The Journal took a different approach in its story, “Obama Marks End of Iraq War to Focus on Economy,” branching out from Obama’s speech to focus less on the events of the past seven years than on the politics of the speech itself. Readers get Republican comment on the war-ending speech before they learn just how many people died and were wounded during the war’s prosecution.

Republicans marked the occasion by castigating those Democrats, including Mr. Obama, who had opposed the 2007 troop surge in Iraq and had called for a much earlier end to the war.

“It makes it easier to talk about fulfilling a campaign promise to wind down our operations in Iraq when the previous administration signs the security agreement with Iraq to end our overall presence there,” Senate Minority Leader Mitch McConnell (R., Ky.) said. “It sure makes things easier when you reject your own campaign rhetoric about how the surge…shouldn’t happen and wouldn’t work.”

…Michael Steel, a spokesman for House Minority Leader John A. Boehner (R, Ohio), said the president’s pivot to domestic policy showed no clear plan to revive the economy beyond a call to “unleash innovation” and “strengthen our middle class.”

The Journal then notes the impact on Iraqi domestic politics:

Iraqi Prime Minister Nouri al-Maliki—eager for a second term but facing bitter opposition from former Shiite Muslim allies and other political factions after an inconclusive election in March—seized on the milestone to bolster his standing. “Iraq today is sovereign and independent, controlling its fate and everything related to its present and future,” he said. “[O]ur heroic forces and security apparatuses will have the lead role in strengthening security and defending the country.”

There’s even an interactive showing how the words presidents have used to talk about the war have changed since 2003.

All of that is interesting, informing stuff. And perhaps the Journal is wise to play the speech for what it is: another round of politicking. But whether it’s a symbolic end to the war, an actual end, or just the latest chapter, it’s important to put this speech in context, and remind readers of how we came to the moment at which it was given last night.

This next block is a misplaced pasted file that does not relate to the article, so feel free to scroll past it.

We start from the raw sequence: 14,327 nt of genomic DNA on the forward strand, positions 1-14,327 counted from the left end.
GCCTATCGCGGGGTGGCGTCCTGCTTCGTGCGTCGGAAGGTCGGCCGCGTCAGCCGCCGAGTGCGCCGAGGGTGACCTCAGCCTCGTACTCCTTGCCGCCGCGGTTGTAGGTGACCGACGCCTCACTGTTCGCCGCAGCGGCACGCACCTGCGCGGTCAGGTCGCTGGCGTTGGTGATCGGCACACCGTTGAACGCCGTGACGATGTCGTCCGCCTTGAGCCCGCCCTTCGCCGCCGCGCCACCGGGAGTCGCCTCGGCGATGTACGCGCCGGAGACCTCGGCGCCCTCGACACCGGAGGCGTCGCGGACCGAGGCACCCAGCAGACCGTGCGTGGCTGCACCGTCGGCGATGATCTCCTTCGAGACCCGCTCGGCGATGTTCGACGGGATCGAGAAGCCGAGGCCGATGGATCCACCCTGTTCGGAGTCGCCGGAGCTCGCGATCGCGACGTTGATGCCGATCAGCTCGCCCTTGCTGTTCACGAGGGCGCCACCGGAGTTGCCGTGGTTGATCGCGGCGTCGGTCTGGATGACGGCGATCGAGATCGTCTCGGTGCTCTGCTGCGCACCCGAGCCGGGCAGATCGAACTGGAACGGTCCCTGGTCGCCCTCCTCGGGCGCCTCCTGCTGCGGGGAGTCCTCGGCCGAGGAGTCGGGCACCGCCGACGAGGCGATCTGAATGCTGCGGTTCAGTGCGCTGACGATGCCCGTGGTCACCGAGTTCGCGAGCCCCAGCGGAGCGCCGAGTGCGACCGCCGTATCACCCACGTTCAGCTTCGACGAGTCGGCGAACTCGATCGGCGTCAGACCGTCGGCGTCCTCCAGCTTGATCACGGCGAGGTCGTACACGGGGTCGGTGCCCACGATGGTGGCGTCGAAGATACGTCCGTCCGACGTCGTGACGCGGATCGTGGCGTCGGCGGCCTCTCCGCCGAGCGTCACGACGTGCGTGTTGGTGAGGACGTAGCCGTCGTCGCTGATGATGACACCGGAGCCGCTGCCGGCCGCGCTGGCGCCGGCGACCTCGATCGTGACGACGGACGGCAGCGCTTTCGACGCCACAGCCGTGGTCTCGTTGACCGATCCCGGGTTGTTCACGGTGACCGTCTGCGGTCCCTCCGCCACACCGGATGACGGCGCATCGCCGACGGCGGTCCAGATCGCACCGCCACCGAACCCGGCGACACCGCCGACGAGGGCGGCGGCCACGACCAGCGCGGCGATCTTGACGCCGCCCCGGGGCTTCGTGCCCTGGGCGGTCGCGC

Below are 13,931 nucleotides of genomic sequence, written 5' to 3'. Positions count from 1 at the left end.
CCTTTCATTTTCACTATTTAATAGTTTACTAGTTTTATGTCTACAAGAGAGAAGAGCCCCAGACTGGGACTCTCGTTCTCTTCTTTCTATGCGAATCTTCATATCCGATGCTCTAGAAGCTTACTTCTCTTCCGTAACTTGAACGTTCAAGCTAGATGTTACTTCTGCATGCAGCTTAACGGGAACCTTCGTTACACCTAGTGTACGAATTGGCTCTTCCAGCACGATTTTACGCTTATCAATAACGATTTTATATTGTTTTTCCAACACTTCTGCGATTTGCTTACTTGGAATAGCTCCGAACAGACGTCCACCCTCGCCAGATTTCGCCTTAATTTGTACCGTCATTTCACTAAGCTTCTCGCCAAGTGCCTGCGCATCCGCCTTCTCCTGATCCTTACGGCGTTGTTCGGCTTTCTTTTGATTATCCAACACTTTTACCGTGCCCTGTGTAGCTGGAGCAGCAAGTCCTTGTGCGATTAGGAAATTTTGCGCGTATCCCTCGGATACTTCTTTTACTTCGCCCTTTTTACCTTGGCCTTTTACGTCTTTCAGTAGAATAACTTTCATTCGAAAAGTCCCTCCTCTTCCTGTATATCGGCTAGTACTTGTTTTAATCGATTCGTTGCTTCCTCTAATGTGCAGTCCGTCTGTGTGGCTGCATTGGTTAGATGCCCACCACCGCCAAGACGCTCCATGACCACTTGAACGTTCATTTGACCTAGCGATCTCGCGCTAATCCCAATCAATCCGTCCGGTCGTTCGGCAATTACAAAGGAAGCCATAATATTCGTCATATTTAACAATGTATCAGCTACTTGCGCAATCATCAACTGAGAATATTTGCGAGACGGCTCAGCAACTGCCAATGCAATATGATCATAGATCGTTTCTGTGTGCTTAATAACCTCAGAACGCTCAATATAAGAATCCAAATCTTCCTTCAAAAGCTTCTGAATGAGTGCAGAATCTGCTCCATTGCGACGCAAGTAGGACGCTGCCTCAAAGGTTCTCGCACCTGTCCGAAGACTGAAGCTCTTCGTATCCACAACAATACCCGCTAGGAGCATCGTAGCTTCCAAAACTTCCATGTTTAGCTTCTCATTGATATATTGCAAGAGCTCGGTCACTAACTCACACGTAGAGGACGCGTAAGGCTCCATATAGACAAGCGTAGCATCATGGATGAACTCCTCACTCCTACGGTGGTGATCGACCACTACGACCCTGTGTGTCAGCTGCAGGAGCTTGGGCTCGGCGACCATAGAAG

For that kind of coverage, the Post out-batted its competitors today with a rigorous, fact-driven, and damning report. It nary misses nary a beat, interweaving history with Obama’s words in blunt and affecting prose.

In his speech, the president sought to unshackle the nation from a military invasion, begun by his predecessor, that was supposed to swiftly depose a dictator, seize hidden weapons of mass destruction and leave behind a democratic government.

Instead, it dragged on for more than seven years as U.S. troops battled a growing insurgency. The war became a recruiting tool and training ground for al-Qaeda and other terrorist groups.

Obama noted the “huge price” the United States paid during the long, wrenching conflict. Over the course of the war, 1.5 million troops served in Iraq, many of them returning for multiple tours. More than 4,400 died, and 32,000 were wounded.

Reporter Anne E. Kornblut then revisits the beginning of the war and its place in Obama’s rise to the office from which he spoke last night.

It was the contested grounds for the 2003 invasion that made it the most polarizing conflict since Vietnam. The Bush administration insisted that Iraq’s dictator, Saddam Hussein, had stockpiled a lethal arsenal of weapons of mass destruction and that he posed a threat to the United States and its allies. But those claims were based on questionable intelligence, and no such weapons were ever found. The bitter national argument over whether Bush had misled the country into war divided Americans and strained the country’s relationship with the world - ultimately setting the stage for Obama to ascend to the presidency.

Kornblut’s report is, to my mind at least, the best of this morning’s coverage. And it offers a much more damning exposé of the political nature of the speech than is offered by a survey of Republican responses. It looks grimly to the future as well:

The speech came at a seemingly arbitrary moment, on a deadline set by Obama himself and unrelated to any progress on the ground in Iraq, where a government has not been formed and deadly violence shatters daily life. While the war removed a dictator, it left civil society in tatters; electricity is still sporadic, even in Baghdad.

Joel Meares is a former CJR assistant editor.